“Maria Della Strada” is the Italian form of Our Lady of the Wayside, and a statue of her can be found in my childhood church. Maria Della Strada is a patron of the Ignatians, and Our Lady of the Wayside is a patron of travelers, but I also imagine her as a patron of those left behind on the wayside by churches tied to power.
She is Mary who knew what it was to be an outcast and to embrace impropriety in order to follow after God’s call for her; she is Mary who protects those shoved to the margins and who inspires us to build our sanctuaries there.

I wrote the following about this poem on my instagram back in September 2019:

I wrote this poem a couple Sundays ago after going to Mass for the first time in a long time. I started out in a pew but felt like everyone was staring at me to the point that I could feel panic beginning to clutch at my lungs, restricting my breath — so i awkwardly went and sat in a back corner with a statue of Mary for the entirety of the service.

Ever since my first inkling I might be queer quite some years ago, Mother Mary has felt like a comforting protector — whenever I talk to her about it, I feel nothing but love and acceptance from her, and her desire for me to embrace how God had made me and use my queerness to honor her Son. I was grateful to have her in my corner (literally, ha) that Sunday when I felt too anxious to be seen.

Even so, when I went to Mass again this past Sunday and managed to, ya know, sit in a pew like a normal person, I realized my feeling of being gawked at and cold-shouldered was probably more my anxious imagination than reality. Trauma at being rejected by some Christian groups has led to my brain, body, and spirit developing a cynical shield — better not to trust anyone so I can’t be hurt again. Better to hide myself and shield myself, to assume the worst from the start, than risk opening myself up to community only to receive hatred instead.

The cynicism that had me thinking “no one’s going to join me in this pew, to dirty themselves by sitting by this queer who dares enter the house of God,” was quickly exposed as false by a family with young children sliding into my pew. “Oh…they’re not scared I’ll be a Bad Influence on their kids? Huh. …And… no one is staring?? Sure people are glancing at me but that’s normal; the hostile glares I could have sworn I saw last week just aren’t there.” I was able to relax, just a little bit, to calm my fight-or-flight adrenaline-rush enough to feel like I was truly worshiping God with my fellows in the pews, instead of worshiping God in spite of them like the week before.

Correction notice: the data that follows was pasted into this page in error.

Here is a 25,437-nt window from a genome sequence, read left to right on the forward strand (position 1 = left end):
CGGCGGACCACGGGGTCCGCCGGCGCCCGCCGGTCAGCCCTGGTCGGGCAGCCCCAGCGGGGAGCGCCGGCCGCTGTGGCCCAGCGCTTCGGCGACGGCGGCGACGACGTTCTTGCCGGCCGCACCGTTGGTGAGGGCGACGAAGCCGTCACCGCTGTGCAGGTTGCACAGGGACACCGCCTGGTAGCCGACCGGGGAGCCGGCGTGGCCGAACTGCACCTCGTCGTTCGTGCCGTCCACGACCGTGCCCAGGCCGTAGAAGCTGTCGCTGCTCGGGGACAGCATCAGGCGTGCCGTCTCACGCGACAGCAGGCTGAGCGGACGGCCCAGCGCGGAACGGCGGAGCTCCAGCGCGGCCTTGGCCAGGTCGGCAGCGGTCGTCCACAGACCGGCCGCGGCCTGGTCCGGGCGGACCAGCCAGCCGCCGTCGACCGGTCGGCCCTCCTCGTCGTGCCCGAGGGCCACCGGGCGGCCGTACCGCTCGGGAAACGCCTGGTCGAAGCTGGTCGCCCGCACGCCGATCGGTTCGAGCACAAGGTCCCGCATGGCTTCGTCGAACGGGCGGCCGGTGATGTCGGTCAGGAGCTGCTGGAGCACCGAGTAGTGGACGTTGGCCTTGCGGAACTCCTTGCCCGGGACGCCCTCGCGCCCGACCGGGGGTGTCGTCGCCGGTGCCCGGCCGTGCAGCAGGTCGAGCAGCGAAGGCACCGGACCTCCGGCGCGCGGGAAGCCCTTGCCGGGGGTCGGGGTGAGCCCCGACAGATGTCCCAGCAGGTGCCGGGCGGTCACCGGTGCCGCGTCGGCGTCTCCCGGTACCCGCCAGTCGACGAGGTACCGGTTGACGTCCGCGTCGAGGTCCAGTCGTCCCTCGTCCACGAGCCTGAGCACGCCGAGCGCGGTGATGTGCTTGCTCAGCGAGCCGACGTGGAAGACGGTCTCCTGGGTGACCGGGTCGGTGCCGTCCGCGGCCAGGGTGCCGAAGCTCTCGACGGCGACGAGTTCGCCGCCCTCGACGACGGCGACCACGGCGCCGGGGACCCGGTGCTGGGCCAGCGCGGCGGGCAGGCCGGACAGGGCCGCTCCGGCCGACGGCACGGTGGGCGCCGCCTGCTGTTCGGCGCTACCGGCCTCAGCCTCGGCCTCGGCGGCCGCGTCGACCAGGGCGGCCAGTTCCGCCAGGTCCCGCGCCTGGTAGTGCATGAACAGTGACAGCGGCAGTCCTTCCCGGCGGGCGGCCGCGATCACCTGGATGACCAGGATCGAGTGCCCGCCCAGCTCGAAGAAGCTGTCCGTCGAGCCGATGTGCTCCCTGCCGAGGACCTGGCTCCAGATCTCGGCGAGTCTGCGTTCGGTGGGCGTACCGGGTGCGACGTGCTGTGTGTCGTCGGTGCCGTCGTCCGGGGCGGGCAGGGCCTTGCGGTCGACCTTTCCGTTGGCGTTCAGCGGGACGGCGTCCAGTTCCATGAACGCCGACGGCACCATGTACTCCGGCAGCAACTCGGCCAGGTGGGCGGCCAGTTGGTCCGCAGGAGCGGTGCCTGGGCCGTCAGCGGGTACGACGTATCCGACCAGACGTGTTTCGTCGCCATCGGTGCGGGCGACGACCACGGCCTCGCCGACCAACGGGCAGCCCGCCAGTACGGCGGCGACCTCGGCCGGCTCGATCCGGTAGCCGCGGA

…The thing I need cishet Christians to understand is this:

It is so. hard. to enter a non-affirming church (or honestly even an affirming one) as a queer person — especially as a visibly queer and trans person. There is so much trauma and fear built up in my psyche that I can’t help but assume the worst of everyone there. I’m glad I went back to Mass a second week to continue to work through that anxiety — because while it’s certainly not unfounded, I know that God calls me to a sort of vulnerability and trust and openness that is so difficult to achieve when you’re dealing with trauma and marginalization!!

When you have been wounded before by fellow members of the Body of Christ, by people who claim “all are welcome” but then turn on you when you show them who you really are….how do you heal enough to be vulnerable again? How do you know which ones you can trust and which ones will attack?

LGBT/queer Christians: How do we be “wise as serpents and innocent as doves,” balancing trust with rationality, vulnerability with self-protection? What do you do to prepare yourself to enter a Christian space?

Cishet Christians: what work can you do to help make LGBTQA folks feel truly safe and welcome in your faith spaces?